The Split House is a fantastic new renovation located in Melbourne, Australia, completed by architects BiLD. Taking a typical inter-war period house as a starting point, BiLD replaced various elements of the original house while up-cycling and recycling timbers and other structural elements. Modifying the old fashioned layout, the studio transformed a quaint suburban home into a modern work of sustainable architecture.
The studio say they focused on introducing more daylight into the house, along with passive ventilation strategies. They based these new alterations referencing the sculptural projects of Gordan Matta-Clarke from the 1970s, in which the artist carved out entire chunks of buildings to give them a new form. BiLD dramatically converted the structure of the building, splitting it down the center to bring more natural light into each of the rooms.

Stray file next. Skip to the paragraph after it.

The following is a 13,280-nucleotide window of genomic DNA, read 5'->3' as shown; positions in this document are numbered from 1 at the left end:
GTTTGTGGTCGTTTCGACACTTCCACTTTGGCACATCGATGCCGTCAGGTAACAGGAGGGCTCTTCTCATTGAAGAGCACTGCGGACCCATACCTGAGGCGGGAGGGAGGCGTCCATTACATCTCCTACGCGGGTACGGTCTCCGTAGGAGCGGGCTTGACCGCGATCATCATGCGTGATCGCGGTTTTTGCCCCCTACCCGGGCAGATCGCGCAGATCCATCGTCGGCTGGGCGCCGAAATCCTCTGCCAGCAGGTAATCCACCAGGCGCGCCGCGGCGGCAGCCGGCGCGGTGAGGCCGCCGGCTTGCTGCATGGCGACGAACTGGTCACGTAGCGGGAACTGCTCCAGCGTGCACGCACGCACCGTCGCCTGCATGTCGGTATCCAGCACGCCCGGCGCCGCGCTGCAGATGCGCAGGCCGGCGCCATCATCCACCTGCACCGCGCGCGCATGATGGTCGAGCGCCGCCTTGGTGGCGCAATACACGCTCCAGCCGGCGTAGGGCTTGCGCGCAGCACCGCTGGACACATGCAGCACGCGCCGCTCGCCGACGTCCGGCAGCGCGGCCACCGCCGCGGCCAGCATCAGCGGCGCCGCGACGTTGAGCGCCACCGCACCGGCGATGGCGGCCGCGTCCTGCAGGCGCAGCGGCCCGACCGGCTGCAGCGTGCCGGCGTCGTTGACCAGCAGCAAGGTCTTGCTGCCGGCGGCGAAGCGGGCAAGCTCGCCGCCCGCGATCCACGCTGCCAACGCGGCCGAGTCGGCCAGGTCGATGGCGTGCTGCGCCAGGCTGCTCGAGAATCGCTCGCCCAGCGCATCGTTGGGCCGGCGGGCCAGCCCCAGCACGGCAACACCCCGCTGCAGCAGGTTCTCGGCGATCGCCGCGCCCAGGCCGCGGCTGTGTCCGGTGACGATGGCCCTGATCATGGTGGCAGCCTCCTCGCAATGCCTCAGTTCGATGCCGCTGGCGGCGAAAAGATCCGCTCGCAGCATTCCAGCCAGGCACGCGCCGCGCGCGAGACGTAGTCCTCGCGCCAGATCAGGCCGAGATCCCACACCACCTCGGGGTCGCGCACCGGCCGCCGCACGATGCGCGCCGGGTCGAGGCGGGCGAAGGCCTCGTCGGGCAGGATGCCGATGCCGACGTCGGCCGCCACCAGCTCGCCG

While many of the original features were retained, the kitchen and upper living rooms were replaced, among others. These were then united by the extensive light that now floods the construction. The home also boasts solar water heating and rain water harvesting for the garden.
Images courtesy of Tmphoto